Gift cards are an easy way to give a person a gift when the giver doesn’t know what the recipient wants or needs. Kids often love getting these cards as they let the kids use them for something they really want.
The cards also present an excellent brain-based learning opportunity.
A major reason that gift cards are good tools for learning math is that they show how math is used in real life situations and this helps imprint what is learn in the brain so it isn’t forgotten.
If the child being coached has gift cards they received as birthday or Christmas gifts, these can be used for this exercise. Otherwise, making some cards out of cardboard and assigning each card a value will work.
For this exercise, the child being tutoring should have paper and pencil as writing helps the brain retain the information.
On one sheet of paper or on one side of a sheet, have the child list the gift cards and their value and then add them together. Then on another sheet or on the other side, list a few items the child wants and their prices, listing them in descending order of want.
One thing kids often forget about when looking at something they want to buy is sales tax. This part of the exercise is likely to be the most challenging but once mastered, kids will have a greater understanding of how math is important to them.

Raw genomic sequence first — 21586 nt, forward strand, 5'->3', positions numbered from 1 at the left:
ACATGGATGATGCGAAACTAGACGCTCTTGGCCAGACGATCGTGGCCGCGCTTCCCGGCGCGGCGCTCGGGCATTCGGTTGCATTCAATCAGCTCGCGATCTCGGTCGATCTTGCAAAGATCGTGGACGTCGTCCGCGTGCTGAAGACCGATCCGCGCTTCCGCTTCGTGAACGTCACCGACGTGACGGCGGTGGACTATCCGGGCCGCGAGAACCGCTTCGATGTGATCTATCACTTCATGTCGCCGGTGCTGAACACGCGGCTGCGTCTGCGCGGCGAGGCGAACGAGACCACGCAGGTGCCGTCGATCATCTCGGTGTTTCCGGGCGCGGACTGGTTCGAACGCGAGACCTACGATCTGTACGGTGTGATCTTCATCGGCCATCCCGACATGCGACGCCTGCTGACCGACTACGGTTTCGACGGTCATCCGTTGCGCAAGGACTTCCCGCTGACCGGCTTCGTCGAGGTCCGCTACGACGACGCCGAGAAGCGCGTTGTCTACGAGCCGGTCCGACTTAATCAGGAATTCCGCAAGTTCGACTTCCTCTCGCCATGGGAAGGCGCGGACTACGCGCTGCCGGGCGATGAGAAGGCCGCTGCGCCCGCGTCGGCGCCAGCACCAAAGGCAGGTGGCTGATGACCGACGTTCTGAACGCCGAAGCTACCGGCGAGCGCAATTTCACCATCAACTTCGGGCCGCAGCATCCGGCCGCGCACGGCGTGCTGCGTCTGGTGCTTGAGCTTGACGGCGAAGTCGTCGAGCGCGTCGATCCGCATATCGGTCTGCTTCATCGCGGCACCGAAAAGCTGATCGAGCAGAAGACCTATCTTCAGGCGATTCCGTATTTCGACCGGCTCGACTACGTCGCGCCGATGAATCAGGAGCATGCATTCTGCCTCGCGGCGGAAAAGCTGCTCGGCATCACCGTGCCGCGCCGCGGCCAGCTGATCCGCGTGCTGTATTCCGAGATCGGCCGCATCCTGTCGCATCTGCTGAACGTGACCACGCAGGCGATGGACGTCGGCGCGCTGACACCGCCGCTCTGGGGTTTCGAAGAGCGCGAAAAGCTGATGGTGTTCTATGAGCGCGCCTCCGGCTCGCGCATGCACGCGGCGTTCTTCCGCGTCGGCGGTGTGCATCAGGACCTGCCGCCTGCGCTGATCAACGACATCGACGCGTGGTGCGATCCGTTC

Have the child find out what the sales tax percentage for your area. Then have the child calculate the sales tax for each item they have listed as something they want to buy with the gift cards. They should then add the amount of tax to the price of the item.
Now the child knows how much each item will actually cost.
The next part of this exercise can be done based on the situation, such as the total amount on the cards compared to the total cost of the want list.
You can ask the child if the total amount on the cards is enough to get all the items on the want list. If not, how many can be bought? Can the most wanted item be bought? If not, how much more money would be needed?
Once a few questions like this are asked, it is very possible that the child will come up with more questions of their own and start looking for the answers. Once the brain starts working on the problem, it almost spurs the child into finding and solving every possible problem relative to using the gift cards.
When regularly stimulated with exercises that teach a practical math lesson, a child’s brain learns more effectively and retains what is learned.